Written & Composed by Sam Quinn
Directed by Amelia Turner
Produced by BioPhiliac Productions
At the Viaduct Theatre, Chicago
Oh, I’ll be a good boy / Please make me well / I’ll promise you anything / Get me out of this hell
Eye Inside is a blatantly great concept. It’s – okay, it kind of sounds chintzy at first glance – it’s about an evil agent who takes uniformly good-spirited and magnanimous actors and turns them into fame-whores and coke-fiends. He is a corrupter of the pure. But, honestly, making a rock opera out of the subject – and I’m selling it short, it’s far trippier than that sound-bite summation – well, it just makes sense. Really, the agent may or may not have sold his soul to the devil, and delivers the souls of the pure to him; he seems to have some power over others’ dreams (both literal dreams and, naturally, their aspirations) and the frame of the story takes place in the mental asylum he’s now locked in. The cast of characters include a struggling actress, an actor who wants to change the world through the silver screen, a sort-of-adopted daughter, a clown who’s always on the brown horse, and three nightmarish figures roaming the scenery. And that’s just for starters.
The lead character is the agent, Vance Barrett, played by writer and co-creator Sam Quinn, who nabs his name from Syd of Pink Floyd but more closely resembles the Sid of Sid ‘n’ Nancy. The story of the play is really his fall from grace: he goes from being the top agent in Hollywood to bound in a straightjacket, tortured by his own inner demons and his past. He takes Jeremiah Humble (Ethan Link), a talented actor and son of Barrett’s former partner James as a client. James, we find out, died a few years back, under quite sad circumstances. Brandy Barrett, Vance’s adopted daughter, reels Jeremiah in, but also genuinely likes him.
But let’s not get too bogged down in the story. Not that it’s not important, it’s just that there’s so much more to this piece. The design, for one, done by Amelia Turner and Joe Sanchez, which is properly dark and distorted; Joey Brennan’s lights are also decidedly effective; and the costumes by Nevena Todorovic are fantastic – particularly Vance’s, but the costumes all around are well thought-out and sometimes exceedingly clever. This is also a multi-media presentation, with a few scenes using cinema, and quite effectively. Whether it’s a scene in a dark office between Vance and partner James or simply atmospheric, the screen in the corner of the set is used very effectively.
The musicians (i.e. The Pawns) are fantastic, too, with, firstly, a very, very solid rhythm section comprising of Cole Burns on the drums and Adam Gross playing bass. That’s rounded out by Jeffrey Levin on the keys, Kara Poe playing violin, Noah Appelbaum on the guitar, and Andrew Taylor on guitar and blues harp. The music is good, too. It sometimes wears its influences on its sleeve, but mostly it’s solid American alt.rock / pop. The lyrics are sometimes a little lost in the mix, though – and sometimes they’re not that great. Sort of a little too obvious, occasionally. This may be a personal problem: I like my rock lyricists of the Dylan / Morrissey / Doherty variety, so maybe a musical just needs more literal lyrics to lead it along. But I still think they could do better.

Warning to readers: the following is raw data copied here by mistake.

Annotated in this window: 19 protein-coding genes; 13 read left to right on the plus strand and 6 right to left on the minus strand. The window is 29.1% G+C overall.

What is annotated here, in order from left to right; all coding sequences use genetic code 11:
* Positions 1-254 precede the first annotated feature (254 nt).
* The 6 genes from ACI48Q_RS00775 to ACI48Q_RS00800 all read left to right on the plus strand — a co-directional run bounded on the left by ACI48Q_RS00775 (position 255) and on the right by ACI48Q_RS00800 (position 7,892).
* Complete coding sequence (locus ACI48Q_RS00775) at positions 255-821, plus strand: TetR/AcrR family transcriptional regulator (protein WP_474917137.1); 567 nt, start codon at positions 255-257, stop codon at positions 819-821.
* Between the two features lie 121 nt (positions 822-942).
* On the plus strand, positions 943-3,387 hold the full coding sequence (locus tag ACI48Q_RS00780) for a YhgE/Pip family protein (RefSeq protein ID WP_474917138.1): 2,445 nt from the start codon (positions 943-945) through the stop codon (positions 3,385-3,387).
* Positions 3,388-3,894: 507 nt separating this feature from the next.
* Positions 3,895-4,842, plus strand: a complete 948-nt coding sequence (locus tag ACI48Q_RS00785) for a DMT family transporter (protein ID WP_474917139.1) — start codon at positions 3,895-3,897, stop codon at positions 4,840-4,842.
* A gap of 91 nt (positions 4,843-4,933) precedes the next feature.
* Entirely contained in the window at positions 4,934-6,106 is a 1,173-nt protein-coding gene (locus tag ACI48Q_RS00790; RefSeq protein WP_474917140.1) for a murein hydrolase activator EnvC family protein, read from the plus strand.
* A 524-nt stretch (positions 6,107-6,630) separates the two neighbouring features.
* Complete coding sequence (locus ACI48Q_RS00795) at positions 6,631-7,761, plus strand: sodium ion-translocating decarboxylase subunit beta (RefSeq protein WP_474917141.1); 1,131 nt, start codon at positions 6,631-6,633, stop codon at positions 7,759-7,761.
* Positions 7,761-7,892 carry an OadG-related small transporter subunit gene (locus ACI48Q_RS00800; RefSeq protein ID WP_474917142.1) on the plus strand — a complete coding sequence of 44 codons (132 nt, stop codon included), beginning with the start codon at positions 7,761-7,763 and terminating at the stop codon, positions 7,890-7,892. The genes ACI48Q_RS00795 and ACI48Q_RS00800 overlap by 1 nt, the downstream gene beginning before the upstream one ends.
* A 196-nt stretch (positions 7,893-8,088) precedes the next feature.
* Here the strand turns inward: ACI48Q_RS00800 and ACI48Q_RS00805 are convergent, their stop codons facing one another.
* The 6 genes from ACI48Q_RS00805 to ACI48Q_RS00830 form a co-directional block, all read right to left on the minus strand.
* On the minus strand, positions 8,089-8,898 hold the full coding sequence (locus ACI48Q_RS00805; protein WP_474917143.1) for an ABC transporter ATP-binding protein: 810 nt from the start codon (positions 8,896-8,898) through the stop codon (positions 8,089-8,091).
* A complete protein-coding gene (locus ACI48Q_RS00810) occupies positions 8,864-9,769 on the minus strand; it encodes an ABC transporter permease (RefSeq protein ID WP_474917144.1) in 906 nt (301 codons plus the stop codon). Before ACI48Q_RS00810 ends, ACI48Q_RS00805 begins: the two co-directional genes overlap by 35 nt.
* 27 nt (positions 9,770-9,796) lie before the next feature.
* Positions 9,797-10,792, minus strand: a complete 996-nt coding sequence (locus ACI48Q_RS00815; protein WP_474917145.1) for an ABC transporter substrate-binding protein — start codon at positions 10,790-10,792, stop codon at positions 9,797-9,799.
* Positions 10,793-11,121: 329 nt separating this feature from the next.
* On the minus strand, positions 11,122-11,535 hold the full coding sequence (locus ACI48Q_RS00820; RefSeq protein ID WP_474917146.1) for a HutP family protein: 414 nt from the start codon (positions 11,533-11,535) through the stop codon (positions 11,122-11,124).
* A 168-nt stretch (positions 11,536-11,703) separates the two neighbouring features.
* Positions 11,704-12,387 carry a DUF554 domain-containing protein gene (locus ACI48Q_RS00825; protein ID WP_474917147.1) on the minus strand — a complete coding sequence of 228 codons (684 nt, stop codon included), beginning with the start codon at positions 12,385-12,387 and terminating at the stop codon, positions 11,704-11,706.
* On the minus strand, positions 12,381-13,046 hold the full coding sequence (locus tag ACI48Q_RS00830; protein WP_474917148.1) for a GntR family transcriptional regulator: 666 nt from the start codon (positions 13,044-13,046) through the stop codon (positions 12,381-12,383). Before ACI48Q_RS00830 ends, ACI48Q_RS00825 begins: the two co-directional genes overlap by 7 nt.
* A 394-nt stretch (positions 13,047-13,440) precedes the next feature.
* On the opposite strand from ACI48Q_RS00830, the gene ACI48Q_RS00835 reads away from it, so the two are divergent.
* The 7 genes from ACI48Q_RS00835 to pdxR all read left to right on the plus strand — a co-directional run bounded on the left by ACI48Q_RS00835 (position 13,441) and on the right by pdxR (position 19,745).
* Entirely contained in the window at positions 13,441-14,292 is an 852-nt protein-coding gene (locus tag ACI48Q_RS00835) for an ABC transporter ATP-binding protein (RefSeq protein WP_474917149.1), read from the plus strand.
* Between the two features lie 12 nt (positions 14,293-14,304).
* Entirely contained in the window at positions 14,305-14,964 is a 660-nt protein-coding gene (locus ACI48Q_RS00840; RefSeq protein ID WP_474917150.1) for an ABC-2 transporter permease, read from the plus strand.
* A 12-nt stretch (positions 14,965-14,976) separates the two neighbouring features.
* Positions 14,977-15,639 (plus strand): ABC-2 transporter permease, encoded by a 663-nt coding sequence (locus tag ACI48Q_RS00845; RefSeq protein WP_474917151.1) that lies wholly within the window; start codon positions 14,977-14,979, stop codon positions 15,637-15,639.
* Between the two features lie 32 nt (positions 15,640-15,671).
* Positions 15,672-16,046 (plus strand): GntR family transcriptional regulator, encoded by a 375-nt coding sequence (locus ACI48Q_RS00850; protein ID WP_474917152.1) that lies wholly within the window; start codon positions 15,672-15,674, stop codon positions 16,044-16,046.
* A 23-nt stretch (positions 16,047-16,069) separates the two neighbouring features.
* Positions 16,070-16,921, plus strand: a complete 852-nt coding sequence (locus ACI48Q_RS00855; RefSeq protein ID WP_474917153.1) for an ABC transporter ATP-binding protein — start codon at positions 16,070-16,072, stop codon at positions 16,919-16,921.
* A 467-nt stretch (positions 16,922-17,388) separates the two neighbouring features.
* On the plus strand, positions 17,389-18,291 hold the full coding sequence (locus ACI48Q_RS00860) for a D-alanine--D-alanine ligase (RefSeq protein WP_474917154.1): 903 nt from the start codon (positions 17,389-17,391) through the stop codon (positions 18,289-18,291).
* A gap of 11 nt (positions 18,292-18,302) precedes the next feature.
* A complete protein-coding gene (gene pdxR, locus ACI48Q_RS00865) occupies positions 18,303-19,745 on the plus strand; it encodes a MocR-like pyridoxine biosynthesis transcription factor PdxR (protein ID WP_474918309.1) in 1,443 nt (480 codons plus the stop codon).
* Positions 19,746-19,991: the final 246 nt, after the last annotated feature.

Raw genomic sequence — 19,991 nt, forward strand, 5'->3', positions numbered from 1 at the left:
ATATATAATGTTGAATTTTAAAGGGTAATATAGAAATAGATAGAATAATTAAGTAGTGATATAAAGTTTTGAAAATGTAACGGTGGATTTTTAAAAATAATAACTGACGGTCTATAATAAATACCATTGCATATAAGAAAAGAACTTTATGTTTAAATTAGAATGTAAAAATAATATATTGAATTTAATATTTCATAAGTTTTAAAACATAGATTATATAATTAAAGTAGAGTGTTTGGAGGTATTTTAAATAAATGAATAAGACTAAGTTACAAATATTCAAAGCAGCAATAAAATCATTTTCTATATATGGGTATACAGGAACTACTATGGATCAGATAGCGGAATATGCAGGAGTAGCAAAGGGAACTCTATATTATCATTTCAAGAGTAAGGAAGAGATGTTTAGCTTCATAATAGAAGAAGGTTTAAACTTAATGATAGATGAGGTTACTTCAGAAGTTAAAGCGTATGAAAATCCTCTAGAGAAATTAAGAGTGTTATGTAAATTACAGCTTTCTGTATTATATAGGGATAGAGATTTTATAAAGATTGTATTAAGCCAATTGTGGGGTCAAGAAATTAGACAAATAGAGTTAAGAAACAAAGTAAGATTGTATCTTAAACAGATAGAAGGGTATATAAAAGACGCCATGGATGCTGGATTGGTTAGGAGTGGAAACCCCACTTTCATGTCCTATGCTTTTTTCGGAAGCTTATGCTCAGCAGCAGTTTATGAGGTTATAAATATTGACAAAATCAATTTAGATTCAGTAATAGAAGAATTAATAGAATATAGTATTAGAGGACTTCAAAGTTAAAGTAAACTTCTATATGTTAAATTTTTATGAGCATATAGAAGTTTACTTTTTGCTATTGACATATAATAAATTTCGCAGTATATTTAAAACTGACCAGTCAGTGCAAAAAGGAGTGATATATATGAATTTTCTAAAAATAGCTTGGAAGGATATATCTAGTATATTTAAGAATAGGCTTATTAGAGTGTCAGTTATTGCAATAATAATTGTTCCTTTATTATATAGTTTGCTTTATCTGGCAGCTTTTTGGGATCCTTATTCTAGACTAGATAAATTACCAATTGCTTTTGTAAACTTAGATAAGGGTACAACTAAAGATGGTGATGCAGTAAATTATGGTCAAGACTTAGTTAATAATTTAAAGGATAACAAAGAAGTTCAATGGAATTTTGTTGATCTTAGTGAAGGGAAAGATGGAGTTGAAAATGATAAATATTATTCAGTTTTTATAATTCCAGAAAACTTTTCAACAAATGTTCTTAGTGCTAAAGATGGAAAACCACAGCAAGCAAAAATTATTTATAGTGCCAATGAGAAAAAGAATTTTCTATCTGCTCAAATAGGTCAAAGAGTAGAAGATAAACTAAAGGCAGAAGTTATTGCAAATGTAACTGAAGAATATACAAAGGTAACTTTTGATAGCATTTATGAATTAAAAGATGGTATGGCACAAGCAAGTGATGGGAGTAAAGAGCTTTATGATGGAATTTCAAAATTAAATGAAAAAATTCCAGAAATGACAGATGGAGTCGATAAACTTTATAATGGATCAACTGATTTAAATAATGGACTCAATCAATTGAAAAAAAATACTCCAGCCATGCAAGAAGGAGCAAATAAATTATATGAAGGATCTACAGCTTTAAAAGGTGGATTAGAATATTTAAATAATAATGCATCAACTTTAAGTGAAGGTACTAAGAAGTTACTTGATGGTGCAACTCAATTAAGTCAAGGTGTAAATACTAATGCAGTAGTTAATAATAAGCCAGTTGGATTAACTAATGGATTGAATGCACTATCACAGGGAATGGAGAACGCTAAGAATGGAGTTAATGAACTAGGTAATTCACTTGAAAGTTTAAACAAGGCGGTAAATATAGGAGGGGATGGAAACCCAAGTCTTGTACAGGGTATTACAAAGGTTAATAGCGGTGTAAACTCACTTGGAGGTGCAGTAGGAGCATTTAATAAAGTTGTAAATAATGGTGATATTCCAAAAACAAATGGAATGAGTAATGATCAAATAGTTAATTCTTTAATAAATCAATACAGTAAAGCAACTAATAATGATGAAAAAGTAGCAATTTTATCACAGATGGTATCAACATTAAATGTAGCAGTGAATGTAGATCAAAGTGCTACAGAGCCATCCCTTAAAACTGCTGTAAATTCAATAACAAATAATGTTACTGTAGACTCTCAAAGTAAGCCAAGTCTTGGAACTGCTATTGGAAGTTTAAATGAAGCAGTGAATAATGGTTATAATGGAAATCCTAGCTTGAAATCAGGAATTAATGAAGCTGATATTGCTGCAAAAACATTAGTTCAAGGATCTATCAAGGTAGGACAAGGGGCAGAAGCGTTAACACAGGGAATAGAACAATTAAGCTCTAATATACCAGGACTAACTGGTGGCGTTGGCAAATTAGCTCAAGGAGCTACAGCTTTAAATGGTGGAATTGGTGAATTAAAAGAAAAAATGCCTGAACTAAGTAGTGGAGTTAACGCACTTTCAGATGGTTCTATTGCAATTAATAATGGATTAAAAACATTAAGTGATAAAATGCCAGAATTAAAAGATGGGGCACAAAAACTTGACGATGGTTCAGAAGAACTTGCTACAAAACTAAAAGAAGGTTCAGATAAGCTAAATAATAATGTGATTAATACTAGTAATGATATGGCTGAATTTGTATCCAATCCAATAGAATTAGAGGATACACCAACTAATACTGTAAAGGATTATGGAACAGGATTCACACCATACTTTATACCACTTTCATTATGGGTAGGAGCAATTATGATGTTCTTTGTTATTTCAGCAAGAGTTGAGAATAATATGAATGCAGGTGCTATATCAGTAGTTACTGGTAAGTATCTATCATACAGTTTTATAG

In fact, I think that’s basically the case for the whole show. Don’t get me wrong, it’s clearly a labor of love, and it’s wonderfully conceived; but I think it could use more work. Honestly, if they hammer the hell out of this thing, if they work really hard, I could see this being a very big musical someday. But it’s not there yet. And I’m not saying that to disparage or tear down; I’m saying that because I believe in the work they’re doing. It’s good. But if they want to really succeed, they’re going to have to buckle down a little more.
Which is far from saying that this show isn’t worth seeing. Honestly, Andrew Taylor’s almost makes the show worth a trip in and of itself. He’s incredibly expressive and perfectly minimalist – not unlike, and part of me can’t believe I’m going to draw this comparison, Bill Murray in his Lost in Translation / Broken Flowers / etc. phase. Plenty of other people are compelling: Brian Barber gives a great performance in his role as one of the Voices (the ones inside Vance’s head), and both Ethan Link and Aileen May provide solid performances, with the latter also owning a hell of a voice.
This is a highly conceptualized show. The ideas are very, very big. And this production does a good job reaching for them. But it does need a lot of nuts-and-bolts work. That said, if you want to see an innovative and interesting work in its infancy first production – of what will surely be many more, after a sharp rewriting – this is a great opportunity. Going to this would be like seeing the original Grease: there are some kinks to work out, but the basis and ideas are there. And someday, it’s liable to hit.
Reviewed on 10.23.11
For full show information, visit TheatreInChicago.
At the Viaduct Theatre, 3111 N. Western Avenue Chicago; $12-$20; performances Thursday-Saturday at 8:30, Sunday at 7pm; through Nov. 6.